We’re doing a bit of server work here at The Bits today, but we’ve got a couple good things for you today…
First up, Michael Coate has been busy again this weekend. He’s just turned in a new retrospective column in his History, Legacy & Showmanship column, this time featuring a look back at Tim Burton’s Batman Returns, which celebrates its 25th anniversary today. Michael’s piece includes a new roundtable discussion with film historians, including Jeff Bond, Scott Mendelson, and Bruce Scivally. Do give it a look; I think you’ll really enjoy it. [Read on here…]
All right, there’s not a lot of news today, but there are a couple things worth mentioning, so let’s get to it...
First, 20th Century Fox Home Entertainment and Orion Pictures (a division of MGM) have announced the Blu-ray release of Greg McLean’s The Belko Experiment on Blu-ray and DVD on 6/27, with the Digital HD release expected on 6/13. Extras will include a pair of featurettes (Rules of the Game: The Secrets Behind The Belko Experiment and Lee Hardcastle’s Survival Tips), deleted scenes, and an image gallery. The film was written and produced by James Gunn (he of Guardians of the Galaxy fame). [Read on here…]
Before we get started today, our own Russell Hammond has updated the Release Dates & Artwork section with all the latest Blu-ray, DVD, and 4K Ultra HD cover artwork and Amazon.com pre-order links. As always, whenever you order literally anything from Amazon after clicking to them through our links, you’re helping to support our work here at The Bits and we really do appreciate it.
Now then... Broad Green Pictures has just set Terrence Malick’s Song to Song for Blu-ray and DVD release on 7/4, starring Ryan Gosling, Michael Fassbender, Natalie Portman, Rooney Mara, and Cate Blanchet.
The Warner Archive has just announced that Vision Quest (1985), The Loved One (1965), The Accidental Tourist (1988), and Seven Days in May (1964) are all coming to Blu-ray soon, each with a brand new HD transfer. [Read on here…]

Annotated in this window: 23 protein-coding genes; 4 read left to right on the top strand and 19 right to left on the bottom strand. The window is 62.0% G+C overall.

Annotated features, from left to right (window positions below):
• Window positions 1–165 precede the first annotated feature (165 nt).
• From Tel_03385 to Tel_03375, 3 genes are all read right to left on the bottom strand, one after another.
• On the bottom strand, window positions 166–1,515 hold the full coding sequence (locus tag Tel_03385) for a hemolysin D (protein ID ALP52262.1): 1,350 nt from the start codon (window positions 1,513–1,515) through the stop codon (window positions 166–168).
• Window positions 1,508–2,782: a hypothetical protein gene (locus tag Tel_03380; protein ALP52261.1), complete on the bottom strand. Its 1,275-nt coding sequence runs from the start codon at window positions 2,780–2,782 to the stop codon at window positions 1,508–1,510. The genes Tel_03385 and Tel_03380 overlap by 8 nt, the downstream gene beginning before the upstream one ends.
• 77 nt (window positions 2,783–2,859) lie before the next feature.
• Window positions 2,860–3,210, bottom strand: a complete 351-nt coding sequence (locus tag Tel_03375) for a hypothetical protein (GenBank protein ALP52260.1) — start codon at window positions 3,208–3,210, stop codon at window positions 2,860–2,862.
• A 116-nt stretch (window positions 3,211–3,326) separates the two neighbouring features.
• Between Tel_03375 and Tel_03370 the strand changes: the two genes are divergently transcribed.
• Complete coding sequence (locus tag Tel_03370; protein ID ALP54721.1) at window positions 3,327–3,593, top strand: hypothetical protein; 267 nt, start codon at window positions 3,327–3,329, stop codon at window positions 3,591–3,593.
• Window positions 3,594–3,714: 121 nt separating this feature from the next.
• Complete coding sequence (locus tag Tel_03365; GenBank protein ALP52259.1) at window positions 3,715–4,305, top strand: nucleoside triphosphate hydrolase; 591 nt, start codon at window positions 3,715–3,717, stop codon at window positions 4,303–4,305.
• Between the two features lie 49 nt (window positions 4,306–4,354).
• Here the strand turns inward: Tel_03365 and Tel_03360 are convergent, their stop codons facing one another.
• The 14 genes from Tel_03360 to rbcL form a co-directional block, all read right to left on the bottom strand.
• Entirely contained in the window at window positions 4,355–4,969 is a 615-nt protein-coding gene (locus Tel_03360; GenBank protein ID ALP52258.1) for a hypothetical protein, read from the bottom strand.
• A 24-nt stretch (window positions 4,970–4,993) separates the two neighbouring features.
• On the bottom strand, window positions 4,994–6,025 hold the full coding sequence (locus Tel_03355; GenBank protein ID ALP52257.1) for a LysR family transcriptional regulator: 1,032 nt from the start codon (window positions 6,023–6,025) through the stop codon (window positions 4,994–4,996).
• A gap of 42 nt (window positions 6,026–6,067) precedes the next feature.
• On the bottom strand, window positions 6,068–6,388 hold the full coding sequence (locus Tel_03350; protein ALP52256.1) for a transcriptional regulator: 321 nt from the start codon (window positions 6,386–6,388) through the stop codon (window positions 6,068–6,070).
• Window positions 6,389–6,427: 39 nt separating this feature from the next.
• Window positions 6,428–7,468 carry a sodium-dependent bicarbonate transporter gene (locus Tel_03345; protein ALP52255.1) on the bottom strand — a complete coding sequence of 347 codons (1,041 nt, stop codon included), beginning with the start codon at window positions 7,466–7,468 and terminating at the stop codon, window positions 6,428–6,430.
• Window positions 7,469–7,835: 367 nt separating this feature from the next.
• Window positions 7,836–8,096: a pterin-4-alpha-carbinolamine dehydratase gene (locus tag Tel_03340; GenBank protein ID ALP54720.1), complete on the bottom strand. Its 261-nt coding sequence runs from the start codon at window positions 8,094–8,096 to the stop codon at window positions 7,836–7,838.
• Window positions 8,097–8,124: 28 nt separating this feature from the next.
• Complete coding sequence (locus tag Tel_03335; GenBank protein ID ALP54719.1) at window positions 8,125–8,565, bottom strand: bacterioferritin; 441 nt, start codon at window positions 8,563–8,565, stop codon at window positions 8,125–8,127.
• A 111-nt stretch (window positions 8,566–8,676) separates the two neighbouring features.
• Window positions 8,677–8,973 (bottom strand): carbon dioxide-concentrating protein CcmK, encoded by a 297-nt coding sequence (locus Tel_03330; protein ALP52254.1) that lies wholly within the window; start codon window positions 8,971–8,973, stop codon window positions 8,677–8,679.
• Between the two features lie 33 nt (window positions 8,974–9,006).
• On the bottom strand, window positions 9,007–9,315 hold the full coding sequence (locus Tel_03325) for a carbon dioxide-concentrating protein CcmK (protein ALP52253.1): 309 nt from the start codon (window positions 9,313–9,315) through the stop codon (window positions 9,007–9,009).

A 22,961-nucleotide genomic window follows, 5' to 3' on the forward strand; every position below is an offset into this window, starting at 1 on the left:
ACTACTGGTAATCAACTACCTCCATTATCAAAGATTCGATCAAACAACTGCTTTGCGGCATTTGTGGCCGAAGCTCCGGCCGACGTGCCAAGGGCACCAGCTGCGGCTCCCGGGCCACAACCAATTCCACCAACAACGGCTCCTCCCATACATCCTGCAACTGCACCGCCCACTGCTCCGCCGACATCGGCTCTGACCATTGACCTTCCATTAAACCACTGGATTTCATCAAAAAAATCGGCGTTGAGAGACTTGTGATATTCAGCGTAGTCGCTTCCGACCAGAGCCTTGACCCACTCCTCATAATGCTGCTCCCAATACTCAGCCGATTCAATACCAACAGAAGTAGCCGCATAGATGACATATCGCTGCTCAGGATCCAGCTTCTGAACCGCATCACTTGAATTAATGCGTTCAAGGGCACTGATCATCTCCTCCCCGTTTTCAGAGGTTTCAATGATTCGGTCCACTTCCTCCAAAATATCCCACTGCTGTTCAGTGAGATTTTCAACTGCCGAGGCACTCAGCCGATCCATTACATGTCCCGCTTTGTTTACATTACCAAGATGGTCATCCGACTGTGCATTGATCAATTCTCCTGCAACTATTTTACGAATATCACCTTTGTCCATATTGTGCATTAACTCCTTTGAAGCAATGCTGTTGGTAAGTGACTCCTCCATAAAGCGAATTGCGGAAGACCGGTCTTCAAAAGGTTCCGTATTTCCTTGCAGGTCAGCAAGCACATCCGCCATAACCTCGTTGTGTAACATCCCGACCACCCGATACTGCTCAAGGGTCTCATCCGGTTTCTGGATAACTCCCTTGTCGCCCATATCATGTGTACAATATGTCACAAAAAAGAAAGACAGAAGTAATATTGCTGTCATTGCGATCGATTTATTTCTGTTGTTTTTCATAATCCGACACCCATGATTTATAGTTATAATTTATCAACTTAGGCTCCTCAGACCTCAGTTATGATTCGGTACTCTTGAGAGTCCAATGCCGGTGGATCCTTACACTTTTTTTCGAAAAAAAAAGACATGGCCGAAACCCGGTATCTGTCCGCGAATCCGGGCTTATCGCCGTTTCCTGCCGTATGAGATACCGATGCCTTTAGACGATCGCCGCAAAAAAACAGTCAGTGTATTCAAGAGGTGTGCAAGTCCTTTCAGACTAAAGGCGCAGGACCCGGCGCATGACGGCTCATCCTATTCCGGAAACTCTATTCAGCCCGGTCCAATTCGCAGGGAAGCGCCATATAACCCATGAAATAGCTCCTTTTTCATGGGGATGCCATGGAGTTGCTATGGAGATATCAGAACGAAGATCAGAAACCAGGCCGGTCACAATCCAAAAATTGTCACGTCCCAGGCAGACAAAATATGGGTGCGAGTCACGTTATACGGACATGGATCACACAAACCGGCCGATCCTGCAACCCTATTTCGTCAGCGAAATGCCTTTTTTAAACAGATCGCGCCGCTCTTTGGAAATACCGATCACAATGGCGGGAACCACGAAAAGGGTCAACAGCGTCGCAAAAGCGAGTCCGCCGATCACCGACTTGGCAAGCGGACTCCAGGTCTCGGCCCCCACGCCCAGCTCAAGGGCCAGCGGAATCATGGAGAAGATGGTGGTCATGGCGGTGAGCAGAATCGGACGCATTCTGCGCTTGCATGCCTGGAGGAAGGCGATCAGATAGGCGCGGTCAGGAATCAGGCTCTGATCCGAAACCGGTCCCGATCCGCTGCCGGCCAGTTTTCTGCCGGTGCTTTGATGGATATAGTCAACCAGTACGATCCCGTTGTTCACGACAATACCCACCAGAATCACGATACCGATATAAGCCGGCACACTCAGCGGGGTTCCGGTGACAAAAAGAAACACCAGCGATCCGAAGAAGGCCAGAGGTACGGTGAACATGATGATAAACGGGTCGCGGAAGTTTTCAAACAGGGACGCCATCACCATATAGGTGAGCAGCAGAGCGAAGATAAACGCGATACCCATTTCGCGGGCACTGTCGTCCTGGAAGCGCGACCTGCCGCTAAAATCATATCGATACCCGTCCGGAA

There’s a bunch more great new release news today, so here goes...
First up, our friends at The Criterion Collection have announced their July slate of releases, and I’m thrilled to say that they include Andrei Tarkovsky’s Russian sci-fi film Stalker (Cat #888 – Blu-ray and DVD) on 7/18! Also coming are Robert Bresson’s L’argent (Cat #886 – Blu-ray, DVD, and Hulu Plus) and Roberto Rossellini’s War Trilogy (Cat #500 – Blu-ray and DVD – includes Rome Open City, Paisan, and Germany Year Zero) on 7/11, as well as Albert Brooks’ 1985 satire Lost in America (Cat #887 – Blu-ray and DVD) on 7/25. We’ll take all the classic Russian cinema on Blu-ray I can get, science fiction especially, and the more the merrier. You can pre-order them all by clicking on the cover artwork at the bottom of this post (Stalker is pictured at left). [Read on here…]
All right, the big news today is that Network Distributing Ltd. in the U.K. has announced the Region B release of Gerry Anderson’s UFO: The Complete Series on Blu-ray on 11/14 (SRP £69.99). The series is restored in high-definition and includes all 26 episodes with audio in the original mono as well as new 5.1 mixes, and a ton of new and legacy special features. Among them is a brand new feature-length documentary called From Earth to the Moon, featuring interviews, archive video, audio, and stills (some never-before-seen). There’s also the new The Women of UFO documentary, a newly-produced SHADO “briefing film” called Identified: SHADO New Recruits Briefing, textless episode title backgrounds, textless end titles, stock footage, TV spots, extra footage for Identified and Exposed, unused footage from Timelash and The Long Sleep, Italian trailers, audio commentaries on Identified (with Gerry Anderson) and Sub-Smash (with Ed Bishop), S.I.D. Computer Voice Session and audio outtakes for these sessions and Kill Straker!, an archive Ed Bishop audio interview from 1996, the Tomorrow Today: Future Fashions with Sylvia Anderson featurette, extensive image galleries (with previously unseen images), and an exclusive 600-page book on the making of the series by archive television historian Andrew Pixley. [Read on here…]